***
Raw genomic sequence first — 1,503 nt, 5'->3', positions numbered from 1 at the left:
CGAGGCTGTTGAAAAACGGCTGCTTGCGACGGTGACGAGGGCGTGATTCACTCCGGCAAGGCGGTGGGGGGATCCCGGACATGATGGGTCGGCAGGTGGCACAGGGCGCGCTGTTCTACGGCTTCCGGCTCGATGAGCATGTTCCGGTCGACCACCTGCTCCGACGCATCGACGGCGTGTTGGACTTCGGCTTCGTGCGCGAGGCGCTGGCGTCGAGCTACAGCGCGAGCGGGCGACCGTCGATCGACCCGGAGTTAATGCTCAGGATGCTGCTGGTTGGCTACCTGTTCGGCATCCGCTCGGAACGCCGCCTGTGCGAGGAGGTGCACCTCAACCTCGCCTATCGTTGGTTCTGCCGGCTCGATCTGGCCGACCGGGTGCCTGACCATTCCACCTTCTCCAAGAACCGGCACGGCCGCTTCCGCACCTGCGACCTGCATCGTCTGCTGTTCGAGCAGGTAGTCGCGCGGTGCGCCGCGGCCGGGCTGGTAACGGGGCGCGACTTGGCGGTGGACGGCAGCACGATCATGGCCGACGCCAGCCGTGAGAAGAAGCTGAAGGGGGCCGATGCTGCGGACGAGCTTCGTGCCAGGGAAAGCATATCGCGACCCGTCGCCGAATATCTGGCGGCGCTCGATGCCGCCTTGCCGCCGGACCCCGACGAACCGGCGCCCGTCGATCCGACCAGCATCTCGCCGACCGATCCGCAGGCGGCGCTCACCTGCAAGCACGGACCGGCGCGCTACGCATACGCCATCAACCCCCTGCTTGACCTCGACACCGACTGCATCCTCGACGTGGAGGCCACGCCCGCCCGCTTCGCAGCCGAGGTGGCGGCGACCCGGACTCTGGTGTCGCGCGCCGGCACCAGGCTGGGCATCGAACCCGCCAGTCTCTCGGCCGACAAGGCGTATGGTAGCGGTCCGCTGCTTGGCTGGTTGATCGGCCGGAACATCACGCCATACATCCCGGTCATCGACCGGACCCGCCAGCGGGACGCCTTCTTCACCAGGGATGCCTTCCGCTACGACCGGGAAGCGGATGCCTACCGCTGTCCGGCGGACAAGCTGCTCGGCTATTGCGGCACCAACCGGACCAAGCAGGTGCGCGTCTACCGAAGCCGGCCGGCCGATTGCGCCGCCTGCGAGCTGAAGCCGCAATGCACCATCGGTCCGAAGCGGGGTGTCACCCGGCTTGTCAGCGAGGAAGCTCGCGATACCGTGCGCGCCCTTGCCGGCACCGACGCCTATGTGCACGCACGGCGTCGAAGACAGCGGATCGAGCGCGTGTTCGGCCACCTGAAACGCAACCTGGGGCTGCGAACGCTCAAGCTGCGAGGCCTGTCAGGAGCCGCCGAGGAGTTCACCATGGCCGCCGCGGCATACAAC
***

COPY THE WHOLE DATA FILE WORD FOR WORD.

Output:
Raw genomic sequence first — 1,503 nt, 5'->3', positions numbered from 1 at the left:
CGAGGCTGTTGAAAAACGGCTGCTTGCGACGGTGACGAGGGCGTGATTCACTCCGGCAAGGCGGTGGGGGGATCCCGGACATGATGGGTCGGCAGGTGGCACAGGGCGCGCTGTTCTACGGCTTCCGGCTCGATGAGCATGTTCCGGTCGACCACCTGCTCCGACGCATCGACGGCGTGTTGGACTTCGGCTTCGTGCGCGAGGCGCTGGCGTCGAGCTACAGCGCGAGCGGGCGACCGTCGATCGACCCGGAGTTAATGCTCAGGATGCTGCTGGTTGGCTACCTGTTCGGCATCCGCTCGGAACGCCGCCTGTGCGAGGAGGTGCACCTCAACCTCGCCTATCGTTGGTTCTGCCGGCTCGATCTGGCCGACCGGGTGCCTGACCATTCCACCTTCTCCAAGAACCGGCACGGCCGCTTCCGCACCTGCGACCTGCATCGTCTGCTGTTCGAGCAGGTAGTCGCGCGGTGCGCCGCGGCCGGGCTGGTAACGGGGCGCGACTTGGCGGTGGACGGCAGCACGATCATGGCCGACGCCAGCCGTGAGAAGAAGCTGAAGGGGGCCGATGCTGCGGACGAGCTTCGTGCCAGGGAAAGCATATCGCGACCCGTCGCCGAATATCTGGCGGCGCTCGATGCCGCCTTGCCGCCGGACCCCGACGAACCGGCGCCCGTCGATCCGACCAGCATCTCGCCGACCGATCCGCAGGCGGCGCTCACCTGCAAGCACGGACCGGCGCGCTACGCATACGCCATCAACCCCCTGCTTGACCTCGACACCGACTGCATCCTCGACGTGGAGGCCACGCCCGCCCGCTTCGCAGCCGAGGTGGCGGCGACCCGGACTCTGGTGTCGCGCGCCGGCACCAGGCTGGGCATCGAACCCGCCAGTCTCTCGGCCGACAAGGCGTATGGTAGCGGTCCGCTGCTTGGCTGGTTGATCGGCCGGAACATCACGCCATACATCCCGGTCATCGACCGGACCCGCCAGCGGGACGCCTTCTTCACCAGGGATGCCTTCCGCTACGACCGGGAAGCGGATGCCTACCGCTGTCCGGCGGACAAGCTGCTCGGCTATTGCGGCACCAACCGGACCAAGCAGGTGCGCGTCTACCGAAGCCGGCCGGCCGATTGCGCCGCCTGCGAGCTGAAGCCGCAATGCACCATCGGTCCGAAGCGGGGTGTCACCCGGCTTGTCAGCGAGGAAGCTCGCGATACCGTGCGCGCCCTTGCCGGCACCGACGCCTATGTGCACGCACGGCGTCGAAGACAGCGGATCGAGCGCGTGTTCGGCCACCTGAAACGCAACCTGGGGCTGCGAACGCTCAAGCTGCGAGGCCTGTCAGGAGCCGCCGAGGAGTTCACCATGGCCGCCGCGGCATACAAC